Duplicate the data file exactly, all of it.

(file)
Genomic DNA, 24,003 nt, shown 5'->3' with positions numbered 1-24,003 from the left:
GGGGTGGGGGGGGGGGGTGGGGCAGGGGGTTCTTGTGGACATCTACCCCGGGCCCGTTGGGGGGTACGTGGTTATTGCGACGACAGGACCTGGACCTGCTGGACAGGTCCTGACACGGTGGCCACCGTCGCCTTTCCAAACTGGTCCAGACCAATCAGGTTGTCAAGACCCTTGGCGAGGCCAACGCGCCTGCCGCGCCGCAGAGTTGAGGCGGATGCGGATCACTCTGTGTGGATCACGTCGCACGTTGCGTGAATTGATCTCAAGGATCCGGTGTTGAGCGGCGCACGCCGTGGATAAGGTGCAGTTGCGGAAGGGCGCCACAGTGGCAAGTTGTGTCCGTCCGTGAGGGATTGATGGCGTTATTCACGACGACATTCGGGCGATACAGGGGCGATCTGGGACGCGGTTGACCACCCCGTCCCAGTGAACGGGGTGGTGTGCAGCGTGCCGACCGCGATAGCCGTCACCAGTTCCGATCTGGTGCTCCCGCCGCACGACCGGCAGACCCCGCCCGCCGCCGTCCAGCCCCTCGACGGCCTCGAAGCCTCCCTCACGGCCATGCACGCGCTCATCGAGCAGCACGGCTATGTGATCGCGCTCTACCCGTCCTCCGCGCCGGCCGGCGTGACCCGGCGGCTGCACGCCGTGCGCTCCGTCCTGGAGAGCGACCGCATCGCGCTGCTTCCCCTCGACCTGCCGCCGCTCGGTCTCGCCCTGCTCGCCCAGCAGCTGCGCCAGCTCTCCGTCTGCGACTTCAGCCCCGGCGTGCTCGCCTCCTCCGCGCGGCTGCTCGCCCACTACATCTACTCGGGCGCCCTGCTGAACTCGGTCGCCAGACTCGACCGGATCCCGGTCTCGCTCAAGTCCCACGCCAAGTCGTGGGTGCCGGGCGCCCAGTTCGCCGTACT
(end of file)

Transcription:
Genomic DNA, 24,003 nt, shown 5'->3' with positions numbered 1-24,003 from the left:
GGGGTGGGGGGGGGGGGTGGGGCAGGGGGTTCTTGTGGACATCTACCCCGGGCCCGTTGGGGGGTACGTGGTTATTGCGACGACAGGACCTGGACCTGCTGGACAGGTCCTGACACGGTGGCCACCGTCGCCTTTCCAAACTGGTCCAGACCAATCAGGTTGTCAAGACCCTTGGCGAGGCCAACGCGCCTGCCGCGCCGCAGAGTTGAGGCGGATGCGGATCACTCTGTGTGGATCACGTCGCACGTTGCGTGAATTGATCTCAAGGATCCGGTGTTGAGCGGCGCACGCCGTGGATAAGGTGCAGTTGCGGAAGGGCGCCACAGTGGCAAGTTGTGTCCGTCCGTGAGGGATTGATGGCGTTATTCACGACGACATTCGGGCGATACAGGGGCGATCTGGGACGCGGTTGACCACCCCGTCCCAGTGAACGGGGTGGTGTGCAGCGTGCCGACCGCGATAGCCGTCACCAGTTCCGATCTGGTGCTCCCGCCGCACGACCGGCAGACCCCGCCCGCCGCCGTCCAGCCCCTCGACGGCCTCGAAGCCTCCCTCACGGCCATGCACGCGCTCATCGAGCAGCACGGCTATGTGATCGCGCTCTACCCGTCCTCCGCGCCGGCCGGCGTGACCCGGCGGCTGCACGCCGTGCGCTCCGTCCTGGAGAGCGACCGCATCGCGCTGCTTCCCCTCGACCTGCCGCCGCTCGGTCTCGCCCTGCTCGCCCAGCAGCTGCGCCAGCTCTCCGTCTGCGACTTCAGCCCCGGCGTGCTCGCCTCCTCCGCGCGGCTGCTCGCCCACTACATCTACTCGGGCGCCCTGCTGAACTCGGTCGCCAGACTCGACCGGATCCCGGTCTCGCTCAAGTCCCACGCCAAGTCGTGGGTGCCGGGCGCCCAGTTCGCCGTACT